A new study says a 20% ‘fat tax‘—on ‘unhealthy foods’ and sugary drinks—would help curb obesity by substituting for the lack of self control that has clearly led to obesity (wink wink). Published in British Medical Journal, the study aggregated data from several countries measuring the effectiveness of food taxes, and found that they can have a positive impact on public health…if they’re significant enough to really make our wallets hurt. There’s so many things wrong with this, I don’t know where to begin. So I’ll just throw out the biggest issues that come to mind:
First, the phrasing: The concept of a “soda tax” isn’t inherently offensive, but calling it a “fat tax” makes it sound a lot like legislated discrimination. I’m all for correcting a food system that makes junk food artificially cheap, but framing it in terms of hitting fat people with financial penalties doesn’t address those problems—it just lends further credence to the myth that fat people are fat because they have an uncontrollable appetite for Twinkies and Coke.
But Twinkies and Coke are only half the problem; making them expensive might deter customers, but it won’t make vegetables cheap. It also won’t make it easier for people in food deserts to access fresh food, and it won’t teach people how to make healthy meals. And what’s really horrifying is that, for people who can literally barely afford to feed their families junk food from the 99-cent store, raising prices on even bad-for-you foods would mean that they basically don’t get to eat enough. So not only would they be malnourished; they’d literally be starving.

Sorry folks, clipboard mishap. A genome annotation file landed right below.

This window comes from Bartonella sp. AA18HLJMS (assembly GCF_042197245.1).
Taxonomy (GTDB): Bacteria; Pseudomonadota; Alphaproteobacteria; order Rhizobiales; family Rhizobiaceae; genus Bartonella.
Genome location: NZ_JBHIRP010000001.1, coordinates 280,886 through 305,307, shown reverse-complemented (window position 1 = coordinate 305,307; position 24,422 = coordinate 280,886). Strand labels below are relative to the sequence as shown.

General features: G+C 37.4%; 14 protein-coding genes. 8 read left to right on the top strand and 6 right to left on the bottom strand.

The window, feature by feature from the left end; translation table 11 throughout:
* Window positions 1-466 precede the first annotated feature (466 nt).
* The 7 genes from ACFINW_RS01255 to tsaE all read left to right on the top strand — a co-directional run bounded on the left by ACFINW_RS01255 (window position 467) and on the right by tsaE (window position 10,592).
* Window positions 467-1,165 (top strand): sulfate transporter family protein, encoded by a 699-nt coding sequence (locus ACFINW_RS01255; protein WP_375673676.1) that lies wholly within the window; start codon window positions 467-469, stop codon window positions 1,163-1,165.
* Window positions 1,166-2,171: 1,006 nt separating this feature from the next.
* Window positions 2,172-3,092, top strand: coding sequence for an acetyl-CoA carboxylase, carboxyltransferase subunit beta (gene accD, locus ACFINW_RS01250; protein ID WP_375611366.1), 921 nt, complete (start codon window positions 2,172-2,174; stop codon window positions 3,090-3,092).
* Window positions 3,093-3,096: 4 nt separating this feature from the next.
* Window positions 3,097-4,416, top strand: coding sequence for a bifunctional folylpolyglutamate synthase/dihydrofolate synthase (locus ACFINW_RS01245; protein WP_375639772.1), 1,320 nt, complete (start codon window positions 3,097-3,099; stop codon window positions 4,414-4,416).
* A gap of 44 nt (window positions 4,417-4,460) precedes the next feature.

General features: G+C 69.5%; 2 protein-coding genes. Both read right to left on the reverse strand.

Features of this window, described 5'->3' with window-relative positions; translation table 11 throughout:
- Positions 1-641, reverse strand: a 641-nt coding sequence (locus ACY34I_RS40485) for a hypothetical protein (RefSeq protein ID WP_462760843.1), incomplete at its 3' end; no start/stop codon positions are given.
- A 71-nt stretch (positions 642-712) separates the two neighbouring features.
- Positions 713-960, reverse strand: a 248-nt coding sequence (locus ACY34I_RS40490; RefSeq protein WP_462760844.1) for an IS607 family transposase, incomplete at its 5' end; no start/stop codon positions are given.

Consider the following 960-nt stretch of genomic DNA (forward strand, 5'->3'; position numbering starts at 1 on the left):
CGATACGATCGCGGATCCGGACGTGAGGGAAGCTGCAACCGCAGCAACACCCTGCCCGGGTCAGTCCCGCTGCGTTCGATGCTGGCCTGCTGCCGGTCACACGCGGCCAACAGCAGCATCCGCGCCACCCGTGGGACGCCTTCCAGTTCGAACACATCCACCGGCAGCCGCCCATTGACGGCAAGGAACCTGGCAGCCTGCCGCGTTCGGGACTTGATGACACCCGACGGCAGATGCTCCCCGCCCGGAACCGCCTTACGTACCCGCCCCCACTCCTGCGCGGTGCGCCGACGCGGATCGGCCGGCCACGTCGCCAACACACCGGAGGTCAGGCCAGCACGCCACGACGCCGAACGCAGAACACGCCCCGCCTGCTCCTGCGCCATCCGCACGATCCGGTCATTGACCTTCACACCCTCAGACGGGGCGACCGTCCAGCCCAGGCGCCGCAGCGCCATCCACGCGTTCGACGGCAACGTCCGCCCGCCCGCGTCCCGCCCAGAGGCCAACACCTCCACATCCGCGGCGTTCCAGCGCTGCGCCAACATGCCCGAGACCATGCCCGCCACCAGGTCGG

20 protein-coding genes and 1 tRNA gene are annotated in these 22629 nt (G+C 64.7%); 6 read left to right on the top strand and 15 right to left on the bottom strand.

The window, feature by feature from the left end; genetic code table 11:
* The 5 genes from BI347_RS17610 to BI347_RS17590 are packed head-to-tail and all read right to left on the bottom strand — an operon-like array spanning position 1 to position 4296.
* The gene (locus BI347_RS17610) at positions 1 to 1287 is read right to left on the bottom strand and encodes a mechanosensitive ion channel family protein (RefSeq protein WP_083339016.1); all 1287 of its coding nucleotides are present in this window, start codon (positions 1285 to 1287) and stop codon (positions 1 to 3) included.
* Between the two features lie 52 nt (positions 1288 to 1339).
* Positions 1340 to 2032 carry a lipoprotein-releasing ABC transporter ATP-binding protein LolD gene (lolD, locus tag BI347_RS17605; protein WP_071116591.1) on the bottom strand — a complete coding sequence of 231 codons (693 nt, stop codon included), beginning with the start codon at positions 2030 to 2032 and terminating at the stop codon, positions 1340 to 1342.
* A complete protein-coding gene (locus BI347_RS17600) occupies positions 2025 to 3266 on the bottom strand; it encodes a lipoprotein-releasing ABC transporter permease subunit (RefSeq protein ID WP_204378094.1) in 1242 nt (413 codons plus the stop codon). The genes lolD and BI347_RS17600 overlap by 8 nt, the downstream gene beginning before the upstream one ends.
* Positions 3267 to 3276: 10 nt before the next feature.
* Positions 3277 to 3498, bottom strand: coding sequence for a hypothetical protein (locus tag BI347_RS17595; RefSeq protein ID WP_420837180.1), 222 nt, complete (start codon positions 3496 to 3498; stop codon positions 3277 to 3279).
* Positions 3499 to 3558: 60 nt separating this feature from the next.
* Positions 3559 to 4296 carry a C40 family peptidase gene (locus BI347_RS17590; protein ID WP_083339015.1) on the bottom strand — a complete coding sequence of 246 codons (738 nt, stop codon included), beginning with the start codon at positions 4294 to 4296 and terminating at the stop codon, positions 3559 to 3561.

There are plenty of other logistical issues, like how we would define “unhealthy” foods, and how difficult it would be to implement. But what’s most frustrating to me about the whole idea of a ‘fat tax’ is that it completely overlooks the fact that those foods are cheap to begin with because of food subsidies.
If you’re not familiar with food subsidies, the basic concept is that the government gives money to certain agricultural industries in order to supplement their income, thereby influencing the cost and supply of certain commodities. In the U.S., the meat and dairy industries get huge boosts from the government, as do corn farmers—which is part of why things like Twinkies, Coke, and cheeseburgers are so damn cheap. Here’s a quick visual, courtesy of Physicians Committee For Responsible Medicine:
Lead researcher Oliver Mytton said of the 30 or so international surveys they observed, most situations pointed to the success of taxes on unhealthy food:
Economists generally agree that government intervention, including taxation, is justified when the market fails to provide the optimum amount of a good for society’s well-being. [This] include[s] a failure to appreciate the true association between diet and disease, time inconsistency (preference for short-term gratification over long-term well-being), and not bearing the full health and social costs of consumption.
But, at least in the U.S., the market isn’t “failing’ to provide the optimum amount for society’s good; the government is failing to subsidize the optimum foods for our health. Layering taxes on top of already-dysfunctional production and pricing wouldn’t help make healthy food affordable or accessible; if we can make that happen (and, you know, frame the discussion around real health concerns instead of fat-shaming), I think we won’t even need to debate how to tax junk food.